The Death of My Writing Career
The Death of My Writing Career
Once, years ago when I was married, we found mouse poop in the garage. We put out some traps and Voila! one day, one of the traps did its thing.
While it did, indeed, trap the mouse, it did not kill it. So the top half of the mouse was writhing around while the bottom half was disgustingly smushed. The mouse squealed loudly. In fact, its loud agony is what drew us to the garage in the first place that day.
“We have to put it out of its misery!” I declared. “When I was a kid, my grandmother once finished off a mouse with a can of hairspray. Let me go see what aerosols we have!” I ran off to find the most noxious things in the house. I figured the more potent the better, that way this poor mouse could get on to the business of attending the Afterlife Orientation seminar that he was most certainly scheduled to attend later in the day.
I delivered my armload of poison to the garage and started for the door. “Wait! Why do I have to do this?” my ex-husband asked. I explained that this was a man’s job if ever there was one. (Hat tip to my grandma for handling what needed handled back in the day.)
I went inside and waited for news that the grisly task had been completed.
That news did not arrive.
Instead, the husband walked in looking puzzled and traumatized. He reported that the aerosols didn’t work. The mouse was still kickin’. And furthermore, the whole thing had made him feel terrible.
I was deflated. Now, thanks to us, the mouse was not only half mutilated, but it had a head full of poison.
Still, the only humane thing to do would be to finish the job that we had already started.
“Why don’t you drown it in a bucket?” I suggested. I was starting to feel like the pathetic mastermind behind a duo of failed medieval torturers. I could just imagine the mouse looking up at us and declaring, “I’m not dead yet,” in a charming English accent. Monty Python meets the modern suburbanites.
I retrieved the green bucket I used to mop. I handed it to my ex-husband and he trudged out to the garage. I felt horrible that he had to do this ugly task … and terribly guilty that I was the one turning him into a murderer.
He came back a few minutes later and reported that it was done. Hallelujah.
However, he also reported that the mouse didn’t go quietly. Of course it didn’t. The trap and the mouse apparently floated. And then the mouse started swimming, dragging the trap behind it.
I half expected him to tell me that the mouse then unzipped his mousey costume and a tiny John Cleese wriggled his way out.
But no. He then had to go hunting for something to hold the trap down under the water. A stick, a hammer … I don’t know what. My brain was too over-run with guilt to take in any more details.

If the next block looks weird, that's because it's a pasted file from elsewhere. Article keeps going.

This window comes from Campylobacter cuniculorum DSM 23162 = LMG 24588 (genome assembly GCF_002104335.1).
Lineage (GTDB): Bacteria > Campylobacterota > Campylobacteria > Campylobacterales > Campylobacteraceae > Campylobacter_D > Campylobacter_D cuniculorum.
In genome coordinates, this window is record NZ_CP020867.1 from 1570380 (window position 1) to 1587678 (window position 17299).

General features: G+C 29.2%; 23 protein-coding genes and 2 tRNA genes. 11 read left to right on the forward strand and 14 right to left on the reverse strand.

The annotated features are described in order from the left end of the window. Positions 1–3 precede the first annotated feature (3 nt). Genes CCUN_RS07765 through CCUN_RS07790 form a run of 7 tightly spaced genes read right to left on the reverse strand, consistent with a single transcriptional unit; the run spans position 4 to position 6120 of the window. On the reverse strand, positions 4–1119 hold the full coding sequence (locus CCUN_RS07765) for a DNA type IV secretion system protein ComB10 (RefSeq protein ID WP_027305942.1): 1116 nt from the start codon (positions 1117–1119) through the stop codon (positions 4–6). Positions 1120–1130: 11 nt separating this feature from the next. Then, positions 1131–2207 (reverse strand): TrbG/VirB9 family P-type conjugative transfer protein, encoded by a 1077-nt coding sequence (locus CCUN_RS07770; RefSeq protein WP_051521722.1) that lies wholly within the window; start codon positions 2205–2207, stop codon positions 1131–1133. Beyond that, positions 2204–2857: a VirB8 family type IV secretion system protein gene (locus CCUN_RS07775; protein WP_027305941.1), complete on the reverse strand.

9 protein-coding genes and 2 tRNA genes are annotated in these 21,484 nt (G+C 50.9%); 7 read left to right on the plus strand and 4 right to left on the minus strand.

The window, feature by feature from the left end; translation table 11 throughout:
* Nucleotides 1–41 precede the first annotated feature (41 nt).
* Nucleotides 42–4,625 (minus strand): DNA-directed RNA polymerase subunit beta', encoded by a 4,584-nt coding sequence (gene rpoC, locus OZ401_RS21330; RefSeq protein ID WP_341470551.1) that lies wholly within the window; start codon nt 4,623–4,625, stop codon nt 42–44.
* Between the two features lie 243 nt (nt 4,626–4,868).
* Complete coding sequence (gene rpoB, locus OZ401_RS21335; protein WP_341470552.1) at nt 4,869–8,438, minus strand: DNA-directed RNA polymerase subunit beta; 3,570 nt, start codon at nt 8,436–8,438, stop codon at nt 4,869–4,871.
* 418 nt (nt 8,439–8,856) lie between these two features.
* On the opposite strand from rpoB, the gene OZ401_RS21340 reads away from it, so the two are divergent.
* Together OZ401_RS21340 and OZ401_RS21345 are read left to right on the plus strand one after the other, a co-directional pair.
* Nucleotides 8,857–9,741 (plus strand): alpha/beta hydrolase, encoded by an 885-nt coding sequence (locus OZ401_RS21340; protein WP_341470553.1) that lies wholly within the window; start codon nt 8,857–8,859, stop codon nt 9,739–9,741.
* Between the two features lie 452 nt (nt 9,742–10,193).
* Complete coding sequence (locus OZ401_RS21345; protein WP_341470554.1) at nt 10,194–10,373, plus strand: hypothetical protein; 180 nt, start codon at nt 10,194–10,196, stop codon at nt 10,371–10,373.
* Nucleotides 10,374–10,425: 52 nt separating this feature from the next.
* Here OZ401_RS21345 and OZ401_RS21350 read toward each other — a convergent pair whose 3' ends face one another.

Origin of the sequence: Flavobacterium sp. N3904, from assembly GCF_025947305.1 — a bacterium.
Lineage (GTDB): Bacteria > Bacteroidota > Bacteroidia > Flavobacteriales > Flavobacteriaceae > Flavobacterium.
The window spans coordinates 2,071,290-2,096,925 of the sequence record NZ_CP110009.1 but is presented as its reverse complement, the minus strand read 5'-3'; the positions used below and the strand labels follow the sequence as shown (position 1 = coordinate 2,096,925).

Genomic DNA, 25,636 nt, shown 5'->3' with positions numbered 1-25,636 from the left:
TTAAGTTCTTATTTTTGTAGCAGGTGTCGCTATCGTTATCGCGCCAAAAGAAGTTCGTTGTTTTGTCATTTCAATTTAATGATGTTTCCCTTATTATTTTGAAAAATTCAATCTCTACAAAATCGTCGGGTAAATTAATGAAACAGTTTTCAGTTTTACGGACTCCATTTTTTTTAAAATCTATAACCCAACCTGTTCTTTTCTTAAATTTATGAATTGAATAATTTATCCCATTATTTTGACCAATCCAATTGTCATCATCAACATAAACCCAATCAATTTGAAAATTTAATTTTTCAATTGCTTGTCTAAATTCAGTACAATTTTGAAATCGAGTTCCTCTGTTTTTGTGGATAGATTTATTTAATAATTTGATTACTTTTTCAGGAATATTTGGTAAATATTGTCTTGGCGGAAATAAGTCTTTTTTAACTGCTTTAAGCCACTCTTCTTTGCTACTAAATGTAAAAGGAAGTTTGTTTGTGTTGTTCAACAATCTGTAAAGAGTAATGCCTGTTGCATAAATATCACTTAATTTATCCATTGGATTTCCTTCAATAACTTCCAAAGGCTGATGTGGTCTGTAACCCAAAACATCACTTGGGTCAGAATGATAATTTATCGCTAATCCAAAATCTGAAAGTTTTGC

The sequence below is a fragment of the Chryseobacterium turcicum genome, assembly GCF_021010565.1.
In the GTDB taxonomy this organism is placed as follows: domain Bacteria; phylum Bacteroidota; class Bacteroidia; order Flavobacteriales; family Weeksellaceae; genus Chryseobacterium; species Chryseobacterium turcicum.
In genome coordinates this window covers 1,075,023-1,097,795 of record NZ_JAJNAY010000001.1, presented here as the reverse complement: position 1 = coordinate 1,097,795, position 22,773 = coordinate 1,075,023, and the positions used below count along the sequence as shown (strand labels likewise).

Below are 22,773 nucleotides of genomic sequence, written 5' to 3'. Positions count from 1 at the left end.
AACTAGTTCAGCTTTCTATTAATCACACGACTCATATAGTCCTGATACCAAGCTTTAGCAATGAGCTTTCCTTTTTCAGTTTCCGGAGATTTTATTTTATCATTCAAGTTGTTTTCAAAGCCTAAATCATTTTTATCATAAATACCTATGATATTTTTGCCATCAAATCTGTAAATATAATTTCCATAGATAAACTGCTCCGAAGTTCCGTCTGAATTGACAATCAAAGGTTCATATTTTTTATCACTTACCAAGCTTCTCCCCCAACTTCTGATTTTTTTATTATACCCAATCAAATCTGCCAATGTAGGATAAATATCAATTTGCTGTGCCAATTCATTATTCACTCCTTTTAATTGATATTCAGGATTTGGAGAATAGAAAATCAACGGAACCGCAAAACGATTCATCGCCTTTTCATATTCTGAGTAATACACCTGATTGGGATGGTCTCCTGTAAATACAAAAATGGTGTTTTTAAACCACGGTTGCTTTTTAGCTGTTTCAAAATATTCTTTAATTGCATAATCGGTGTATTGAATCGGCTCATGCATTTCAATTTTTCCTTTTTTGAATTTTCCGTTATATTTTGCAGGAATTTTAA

The point was, the mouse was finally dead. Not mostly dead. But dead dead.
What were we talking about here?
So why do I bring up this story?
Because every few years I try to kill my writing aspirations. Not the stuff that pays the bills — the client work, the ghost writing, blah, blah, blah — but the other stuff.
However, no matter what I do, that part of my brain puts up a fight on the order of John Mousey Cleese and refuses to die.
I’ve had times in my life where I’ve written a lot. Where I can’t stop writing, even when I’m not physically at a keyboard. The words are just coming — and not in a beautiful dream-like way, but in an incredibly irritating, pecking-the-living-fuck-out-of-my-brain way. They wake me up in the middle of the night and won’t let me go back to sleep.
It can be really annoying.
And also great.
But I’ve never turned that part of my writing life into anything that ever made money. I’ve made a few bucks here and there, but nothing that would ever add any serious heft to my finances. So sometimes I convince myself that because I haven’t made real money yet, I shouldn’t write. Because I’ve never gathered up all of this wordly mess in my brain and turned it into a book, it’s not something I should spend my time on.
You know … instead of writing here on my blog, I could be prospecting for new clients. I could be getting ahead with existing clients. I could be formulating pitches for publications that might pay me something — the marriage of my creative and professional work. Win-win, right? Or maybe not. (I just read a great piece by Neil Kramer on this. He really nailed how I feel about this.)
In any case, I’ve got a little writing mouse inside of me that will not stop fighting. It wants to live. It doesn’t care if it’s half mangled and brain damaged from all of the abuse I’ve tried to put it through. It will swim all night if it means that it gets to take another breath of air. If I’m going to kill it, I’m going to have to resort to some gruesome means that will hurt my heart and damage my soul.
So this time, I will let it live. I will take that little mouse out of the bucket. I will free it from the trap. I ‘m going stick it outside in the grass and see what it does. Who I am to judge what quality of life it’s going to have? Who am I to assume that a hawk or a cat is going to grab it for dinner? After what this mouse has been through, it’s likely to spit in that predator’s eye.
So if you’ve read this far, let me ask you … what have you been trying to suffocate in your life? What would happen if you let it breathe?
P.S. to Tom: Sorry about the mouse. I still feel about bad about it.
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